Hot Cross Doughnuts
With Easter just a few days away, I’ve been reminded of a traditional treat, hot cross buns. These spiced buns, often made with currants or raisins, are then marked with a cross of white icing, to represent the crucifixion of Jesus. I like them just as they are, but sometimes it’s fun to play around with an idea, which is what led to these Hot Cross Doughnuts. Because they are baked, not fried, they are similar to the traditional buns, but have a lighter texture perfect for filling with fruit preserves like a jelly doughnut; I like to use a couple of different kinds, so I filled some with my Extra-Puckery Lemon Curd and the rest with cherry preserves. They are a delicious breakfast treat any day of the year!
Makes about 18 doughnuts.
1-1/2 cups buttermilk
2 tablespoons active dry yeast
1/4 cup warm water
1/2 cup sugar
1 teaspoon salt
1 teaspoon vanilla extract
1/3 cup shortening
4-1/2 cups flour
1/4 cup melted butter
1 cup fruit preserves or lemon curd
for the glaze:
1 cup sifted confectioner’s sugar
2 - 3 tablespoons water
1 teaspoon lemon juice
for the “cross” icing:
1/2 cup sifted confectioner’s sugar
1 tablespoon water
Heat the buttermilk in a small saucepan until it just begins to boil, then remove from heat and allow to cool until just barely warm; if the buttermilk separates, just whisk it back together. In a stand mixer fitted with a dough hook, dissolve the yeast in warm water until bubbles begin to form on top, about two minutes. Add the milk, sugar, salt, vanilla extract, eggs, shortening, and about two cups of flour. Mix on medium speed, scraping the sides of the bowl, for about a minute, then add remaining flour until you have a smooth, elastic dough. Cover the bowl and let the dough rise in a warm place until doubled, about an hour.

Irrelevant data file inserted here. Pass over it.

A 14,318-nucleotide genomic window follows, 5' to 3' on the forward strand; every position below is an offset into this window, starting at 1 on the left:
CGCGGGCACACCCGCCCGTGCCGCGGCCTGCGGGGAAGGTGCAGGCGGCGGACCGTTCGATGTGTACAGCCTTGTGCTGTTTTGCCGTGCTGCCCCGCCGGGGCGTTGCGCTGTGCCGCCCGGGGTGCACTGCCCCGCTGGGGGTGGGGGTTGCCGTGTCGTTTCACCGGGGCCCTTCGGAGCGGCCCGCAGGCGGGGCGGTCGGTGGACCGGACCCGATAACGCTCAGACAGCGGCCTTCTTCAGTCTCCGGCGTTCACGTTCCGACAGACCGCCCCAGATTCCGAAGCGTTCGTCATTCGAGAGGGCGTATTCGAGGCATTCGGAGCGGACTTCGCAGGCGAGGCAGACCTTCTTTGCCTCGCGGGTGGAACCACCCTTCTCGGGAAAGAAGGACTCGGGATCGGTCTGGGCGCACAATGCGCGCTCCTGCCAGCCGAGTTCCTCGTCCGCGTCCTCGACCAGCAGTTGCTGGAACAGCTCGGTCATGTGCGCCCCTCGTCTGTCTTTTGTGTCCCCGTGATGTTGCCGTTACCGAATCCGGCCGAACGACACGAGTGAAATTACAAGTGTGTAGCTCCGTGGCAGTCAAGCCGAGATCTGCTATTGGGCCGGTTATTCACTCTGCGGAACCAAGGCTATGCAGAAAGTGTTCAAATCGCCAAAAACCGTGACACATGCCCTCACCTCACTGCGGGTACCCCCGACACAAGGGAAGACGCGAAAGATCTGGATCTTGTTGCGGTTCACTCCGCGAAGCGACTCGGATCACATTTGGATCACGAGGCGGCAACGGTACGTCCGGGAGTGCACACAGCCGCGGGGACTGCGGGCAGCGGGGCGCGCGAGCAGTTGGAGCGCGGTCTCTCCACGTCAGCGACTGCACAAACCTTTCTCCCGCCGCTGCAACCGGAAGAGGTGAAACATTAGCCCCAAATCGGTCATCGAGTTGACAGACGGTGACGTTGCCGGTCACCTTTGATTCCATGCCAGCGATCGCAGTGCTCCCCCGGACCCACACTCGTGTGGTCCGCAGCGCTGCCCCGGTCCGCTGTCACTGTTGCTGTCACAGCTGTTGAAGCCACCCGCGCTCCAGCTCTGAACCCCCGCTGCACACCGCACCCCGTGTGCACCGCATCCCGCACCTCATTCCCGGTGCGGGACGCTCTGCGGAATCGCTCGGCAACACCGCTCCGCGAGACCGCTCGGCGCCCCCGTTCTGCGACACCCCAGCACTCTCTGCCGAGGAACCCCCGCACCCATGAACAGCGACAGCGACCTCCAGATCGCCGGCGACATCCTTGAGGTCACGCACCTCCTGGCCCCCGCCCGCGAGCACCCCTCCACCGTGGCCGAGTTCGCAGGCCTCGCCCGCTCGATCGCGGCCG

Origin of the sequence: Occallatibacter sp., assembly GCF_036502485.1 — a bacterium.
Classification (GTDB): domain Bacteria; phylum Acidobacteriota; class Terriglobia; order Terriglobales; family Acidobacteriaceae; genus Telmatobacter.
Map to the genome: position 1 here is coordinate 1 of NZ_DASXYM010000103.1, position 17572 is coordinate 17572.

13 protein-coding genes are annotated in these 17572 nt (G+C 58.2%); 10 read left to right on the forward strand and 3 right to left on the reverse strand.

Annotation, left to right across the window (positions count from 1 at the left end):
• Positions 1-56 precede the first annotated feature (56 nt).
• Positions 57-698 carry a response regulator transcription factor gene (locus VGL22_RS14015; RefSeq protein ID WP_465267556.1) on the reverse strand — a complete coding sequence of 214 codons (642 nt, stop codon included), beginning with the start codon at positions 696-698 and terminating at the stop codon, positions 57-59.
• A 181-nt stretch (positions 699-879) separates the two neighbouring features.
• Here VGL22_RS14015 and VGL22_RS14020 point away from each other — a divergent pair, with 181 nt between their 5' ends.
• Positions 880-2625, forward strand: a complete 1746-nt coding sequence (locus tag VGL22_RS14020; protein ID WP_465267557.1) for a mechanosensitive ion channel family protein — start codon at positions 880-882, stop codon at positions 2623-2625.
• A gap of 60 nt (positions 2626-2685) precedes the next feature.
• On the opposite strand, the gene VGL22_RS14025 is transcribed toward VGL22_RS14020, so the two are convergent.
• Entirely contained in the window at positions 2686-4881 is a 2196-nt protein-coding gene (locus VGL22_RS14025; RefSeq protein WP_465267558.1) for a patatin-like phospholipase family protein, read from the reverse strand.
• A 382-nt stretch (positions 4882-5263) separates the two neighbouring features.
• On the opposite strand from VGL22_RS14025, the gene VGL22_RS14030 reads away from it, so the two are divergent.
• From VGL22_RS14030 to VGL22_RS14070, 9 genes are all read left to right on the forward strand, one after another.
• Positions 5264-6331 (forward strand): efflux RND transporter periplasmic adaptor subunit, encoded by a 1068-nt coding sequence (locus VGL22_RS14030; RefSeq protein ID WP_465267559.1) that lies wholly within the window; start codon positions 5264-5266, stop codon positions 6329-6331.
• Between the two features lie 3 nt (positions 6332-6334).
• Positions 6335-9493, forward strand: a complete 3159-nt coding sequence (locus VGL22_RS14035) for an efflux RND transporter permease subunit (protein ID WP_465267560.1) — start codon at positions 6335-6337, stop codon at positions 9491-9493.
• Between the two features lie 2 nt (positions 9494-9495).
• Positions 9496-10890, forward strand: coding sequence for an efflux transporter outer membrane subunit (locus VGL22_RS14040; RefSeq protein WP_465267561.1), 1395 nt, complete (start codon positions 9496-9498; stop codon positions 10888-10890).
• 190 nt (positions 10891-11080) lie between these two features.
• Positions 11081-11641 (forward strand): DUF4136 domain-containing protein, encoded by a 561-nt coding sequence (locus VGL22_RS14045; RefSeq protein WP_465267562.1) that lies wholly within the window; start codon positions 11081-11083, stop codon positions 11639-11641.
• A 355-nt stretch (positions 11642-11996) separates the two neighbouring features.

Turn the dough out onto a floured surface and dust lightly with flour all over. The dough should be soft and pliable. Roll it out gently until it is about 3/4” thick. Cut doughnuts out with a 3-inch round cookie cutter and place on parchment paper-covered cookie sheets, about 2 inches apart. Brush the tops with melted butter, cover, and let rise until doubled, about 20-30 minutes.
Preheat the oven to 420°F. When the doughnuts have risen, bake for 8 - 10 minutes until lightly golden and puffed, then let cool on a rack.
Using a pastry bag fitted with a wide round tip and filled with your choice of filling, push the tip into the side of each cooled doughnut and gently squeeze in about a tablespoon of filling until it just reaches the outside of the doughnut.
To make the glaze, whisk together all the ingredients until smooth; the glaze should have a syrupy consistency. To glaze the doughnuts, pick up each one and dip the top into the glaze, about halfway, then set on the rack to let the glaze settle.
To make the “cross” icing, whisk together the ingredients until you have a fairly stiff icing, but still soft enough to pipe (add water a little bit at a time to get the right consistency, and add more if necessary). Place into a piping bag with a small round tip and pipe a cross on top of each glazed doughnut.
Serve immediately; the doughnuts will keep for about 24 hours in an airtight container.
• Heating up, or "scalding", the milk, helps to create a lighter dough, dissolve sugar and fats, and bring out flavors in spices and extracts.
• Buttermilk adds a nice tang to the dough, but you can use any kind of dairy or non-dairy milk.